Chrome users who enter a Google password into a non-Google site will receive a security alert.
Google launched a new extension for its Chrome browser that is designed to discourage people from using the same password to log in to multiple online accounts.
The open-source extension called Password Alert works by alerting users if they type their Google password into a non-Google site. The idea is to foster better security by deterring users from reusing their Google passwords, Drew Hintz, security engineer, and Justin Kosslyn, product manager, at Google Ideas said
Once installed, the extension helps Chrome remember a "scrambled" version of the user's Google Account password. It then watches to see if the user enters the same password to access a non-Google site. If that happens, Password Alert presents a notice asking the user to reset his or her Google account password to avoid the risk of being phished.
The alert gives users the option of either resetting their Google password or continuing to use it.
Password Alert is available to consumers as well as to business customers of Google for Work, including Google Apps and Drive for Work, Hintz and Kosslyn said in their announcement.
"Your administrator can install Password Alert for everyone in the domains they manage, and receive alerts when Password Alert detects a possible problem," they said. The extension gives administrators the ability to spot attackers trying to break into employee accounts using their Google log-in credentials. It can also help reduce password reuse among employees, they added.
Though security analysts have long considered password reuse a bad idea
, the practice is fairly common among Internet users. Because many people dislike the idea of having to remember unique passwords to each of their online accounts, they end up using the same one for everything.
A survey by SailPoint Technologies
earlier this year showed that 56 percent of employees reuse passwords to a certain extent daily, even when accessing corporate applications. Some 14 percent admitted to using the same password across all apps.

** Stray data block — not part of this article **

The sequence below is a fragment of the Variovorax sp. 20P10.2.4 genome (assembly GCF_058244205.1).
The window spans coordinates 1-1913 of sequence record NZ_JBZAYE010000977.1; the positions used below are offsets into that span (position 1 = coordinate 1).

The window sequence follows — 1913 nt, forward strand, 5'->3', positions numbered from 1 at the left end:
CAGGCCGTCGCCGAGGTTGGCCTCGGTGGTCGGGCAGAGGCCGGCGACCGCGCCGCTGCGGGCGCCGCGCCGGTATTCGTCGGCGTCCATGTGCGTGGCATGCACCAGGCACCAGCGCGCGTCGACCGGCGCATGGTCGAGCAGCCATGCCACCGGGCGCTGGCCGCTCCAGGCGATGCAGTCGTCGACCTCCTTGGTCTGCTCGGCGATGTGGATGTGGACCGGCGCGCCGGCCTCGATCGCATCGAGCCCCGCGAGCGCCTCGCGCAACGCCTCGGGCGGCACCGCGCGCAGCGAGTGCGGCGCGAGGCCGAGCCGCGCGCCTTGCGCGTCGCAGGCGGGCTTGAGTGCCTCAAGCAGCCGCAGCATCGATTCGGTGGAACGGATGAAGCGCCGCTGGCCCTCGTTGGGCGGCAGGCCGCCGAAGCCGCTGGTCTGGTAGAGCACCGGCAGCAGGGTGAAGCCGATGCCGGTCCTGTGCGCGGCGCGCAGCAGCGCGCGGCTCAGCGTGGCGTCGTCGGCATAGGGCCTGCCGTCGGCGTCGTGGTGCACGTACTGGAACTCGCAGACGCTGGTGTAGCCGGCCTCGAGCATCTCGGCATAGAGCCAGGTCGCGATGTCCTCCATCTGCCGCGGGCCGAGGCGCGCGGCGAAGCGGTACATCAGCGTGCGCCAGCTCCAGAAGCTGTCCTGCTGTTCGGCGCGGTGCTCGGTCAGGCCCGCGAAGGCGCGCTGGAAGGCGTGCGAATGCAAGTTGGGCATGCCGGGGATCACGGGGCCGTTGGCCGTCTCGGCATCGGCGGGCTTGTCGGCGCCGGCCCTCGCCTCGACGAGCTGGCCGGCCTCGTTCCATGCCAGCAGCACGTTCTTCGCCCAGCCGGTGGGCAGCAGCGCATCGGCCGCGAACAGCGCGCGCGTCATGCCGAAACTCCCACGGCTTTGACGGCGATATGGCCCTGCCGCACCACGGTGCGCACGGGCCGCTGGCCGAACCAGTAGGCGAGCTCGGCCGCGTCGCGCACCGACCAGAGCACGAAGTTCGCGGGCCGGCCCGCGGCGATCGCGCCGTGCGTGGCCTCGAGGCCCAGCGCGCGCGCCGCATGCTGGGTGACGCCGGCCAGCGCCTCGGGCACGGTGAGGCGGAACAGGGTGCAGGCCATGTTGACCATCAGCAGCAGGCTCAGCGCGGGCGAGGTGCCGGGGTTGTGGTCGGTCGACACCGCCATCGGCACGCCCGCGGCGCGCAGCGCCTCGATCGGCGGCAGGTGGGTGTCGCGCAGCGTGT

Such password reuse can expose organizations to serious security issues, especially when passwords that control access to personal accounts, like Google and Facebook, are used to log in to corporate applications as well. In such situations, a hacker with access to a single password can access all accounts associated with that password.
Tod Beardsley, manager of security engineering at Rapid7, said Google's latest Chrome extension is a great idea, especially from a consumer standpoint.
"The idea that your browser can keep an eye on what you're logging in to and say, 'Hold up! You just did something kinda crazy!' is great," Beardsley said. It will solve a huge pile of common security problems stemming from password reuse, he said.
The downside is that with this approach, password security depends almost entirely on the security of the browser and the plug-in, he said in an emailed statement. "Any exploitable flaw in either can expose your Google Accounts password to attackers," he said.
So, the extension is not really recommended for people who already are careful about password reuse, he said. But for others, the plug-in is really useful.
"After all, for many people, a compromise of their Google account is effectively a compromise of their entire online identity," Beardsley said. "If Gmail is your primary email source, and I get control of that, I can 'forget my password' to pretty much any site you're registered on and be you, there."
Beardsley said that Google has made the code available on GitHub as an open-source project. So he, and other security researchers are going through it to see if there are any glaring implementation flaws. "So far, it appears on the up-and-up, but there are always risks."